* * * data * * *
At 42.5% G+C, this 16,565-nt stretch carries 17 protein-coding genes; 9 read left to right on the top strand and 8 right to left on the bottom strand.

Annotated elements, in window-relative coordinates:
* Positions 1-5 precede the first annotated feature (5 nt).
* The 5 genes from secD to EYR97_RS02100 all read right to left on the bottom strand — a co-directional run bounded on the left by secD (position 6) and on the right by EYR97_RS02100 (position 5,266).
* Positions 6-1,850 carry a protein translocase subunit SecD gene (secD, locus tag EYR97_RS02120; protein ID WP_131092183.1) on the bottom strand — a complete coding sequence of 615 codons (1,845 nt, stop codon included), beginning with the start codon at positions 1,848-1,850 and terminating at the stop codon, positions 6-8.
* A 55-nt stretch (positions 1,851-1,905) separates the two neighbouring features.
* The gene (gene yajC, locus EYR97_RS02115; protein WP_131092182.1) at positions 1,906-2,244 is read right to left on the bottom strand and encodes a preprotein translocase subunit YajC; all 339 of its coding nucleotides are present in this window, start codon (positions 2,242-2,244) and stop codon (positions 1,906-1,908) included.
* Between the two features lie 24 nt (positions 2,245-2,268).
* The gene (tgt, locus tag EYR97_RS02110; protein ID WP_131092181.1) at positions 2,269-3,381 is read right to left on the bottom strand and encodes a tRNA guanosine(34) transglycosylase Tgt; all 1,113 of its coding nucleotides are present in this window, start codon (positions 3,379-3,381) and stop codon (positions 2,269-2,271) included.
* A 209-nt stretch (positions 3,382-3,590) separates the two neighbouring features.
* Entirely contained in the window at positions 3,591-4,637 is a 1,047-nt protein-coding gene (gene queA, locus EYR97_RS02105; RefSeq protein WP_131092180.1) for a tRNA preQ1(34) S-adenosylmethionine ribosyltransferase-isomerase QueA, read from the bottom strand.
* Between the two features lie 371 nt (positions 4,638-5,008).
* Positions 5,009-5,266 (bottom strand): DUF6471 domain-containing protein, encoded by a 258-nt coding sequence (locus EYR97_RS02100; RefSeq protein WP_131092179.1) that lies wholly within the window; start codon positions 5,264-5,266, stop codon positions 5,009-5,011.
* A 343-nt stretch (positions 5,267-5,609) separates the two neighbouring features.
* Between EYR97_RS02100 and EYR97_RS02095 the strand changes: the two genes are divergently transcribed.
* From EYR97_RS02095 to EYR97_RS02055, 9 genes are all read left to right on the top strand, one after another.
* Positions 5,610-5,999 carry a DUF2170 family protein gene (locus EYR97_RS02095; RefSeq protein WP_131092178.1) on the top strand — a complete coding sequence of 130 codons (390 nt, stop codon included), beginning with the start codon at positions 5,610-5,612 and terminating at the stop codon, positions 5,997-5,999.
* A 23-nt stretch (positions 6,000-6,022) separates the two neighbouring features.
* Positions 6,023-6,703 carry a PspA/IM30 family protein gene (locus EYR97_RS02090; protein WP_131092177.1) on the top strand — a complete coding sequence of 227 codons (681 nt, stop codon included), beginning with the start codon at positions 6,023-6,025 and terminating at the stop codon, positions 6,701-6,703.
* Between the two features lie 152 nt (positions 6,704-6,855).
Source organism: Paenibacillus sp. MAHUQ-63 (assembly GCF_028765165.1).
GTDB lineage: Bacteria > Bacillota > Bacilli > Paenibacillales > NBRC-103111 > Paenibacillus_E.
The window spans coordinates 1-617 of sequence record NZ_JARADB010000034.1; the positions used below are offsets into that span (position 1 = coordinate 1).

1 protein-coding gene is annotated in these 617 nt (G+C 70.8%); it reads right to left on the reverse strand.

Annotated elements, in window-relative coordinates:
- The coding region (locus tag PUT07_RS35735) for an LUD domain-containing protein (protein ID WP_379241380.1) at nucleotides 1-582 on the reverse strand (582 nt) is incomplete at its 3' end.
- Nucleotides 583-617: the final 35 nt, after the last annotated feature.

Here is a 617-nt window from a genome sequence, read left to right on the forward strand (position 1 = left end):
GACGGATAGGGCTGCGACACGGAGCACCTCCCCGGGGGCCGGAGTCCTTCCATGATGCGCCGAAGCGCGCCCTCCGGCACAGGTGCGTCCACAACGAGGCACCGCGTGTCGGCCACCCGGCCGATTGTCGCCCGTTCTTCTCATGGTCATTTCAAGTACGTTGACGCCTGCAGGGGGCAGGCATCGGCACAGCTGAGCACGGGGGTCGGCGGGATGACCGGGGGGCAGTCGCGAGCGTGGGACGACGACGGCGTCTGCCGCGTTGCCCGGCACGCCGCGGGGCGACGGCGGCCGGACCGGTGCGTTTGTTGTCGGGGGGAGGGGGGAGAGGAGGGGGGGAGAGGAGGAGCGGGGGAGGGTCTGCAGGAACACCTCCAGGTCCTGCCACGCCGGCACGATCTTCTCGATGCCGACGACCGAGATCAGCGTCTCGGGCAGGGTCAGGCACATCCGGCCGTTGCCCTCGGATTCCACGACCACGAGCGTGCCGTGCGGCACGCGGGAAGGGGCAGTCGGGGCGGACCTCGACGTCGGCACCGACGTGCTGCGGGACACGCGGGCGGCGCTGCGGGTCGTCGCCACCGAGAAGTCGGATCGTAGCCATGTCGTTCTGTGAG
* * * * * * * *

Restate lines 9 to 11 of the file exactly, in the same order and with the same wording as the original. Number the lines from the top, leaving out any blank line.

* The gene (tgt, locus tag EYR97_RS02110; protein ID WP_131092181.1) at positions 2,269-3,381 is read right to left on the bottom strand and encodes a tRNA guanosine(34) transglycosylase Tgt; all 1,113 of its coding nucleotides are present in this window, start codon (positions 3,379-3,381) and stop codon (positions 2,269-2,271) included.
* A 209-nt stretch (positions 3,382-3,590) separates the two neighbouring features.
* Entirely contained in the window at positions 3,591-4,637 is a 1,047-nt protein-coding gene (gene queA, locus EYR97_RS02105; RefSeq protein WP_131092180.1) for a tRNA preQ1(34) S-adenosylmethionine ribosyltransferase-isomerase QueA, read from the bottom strand.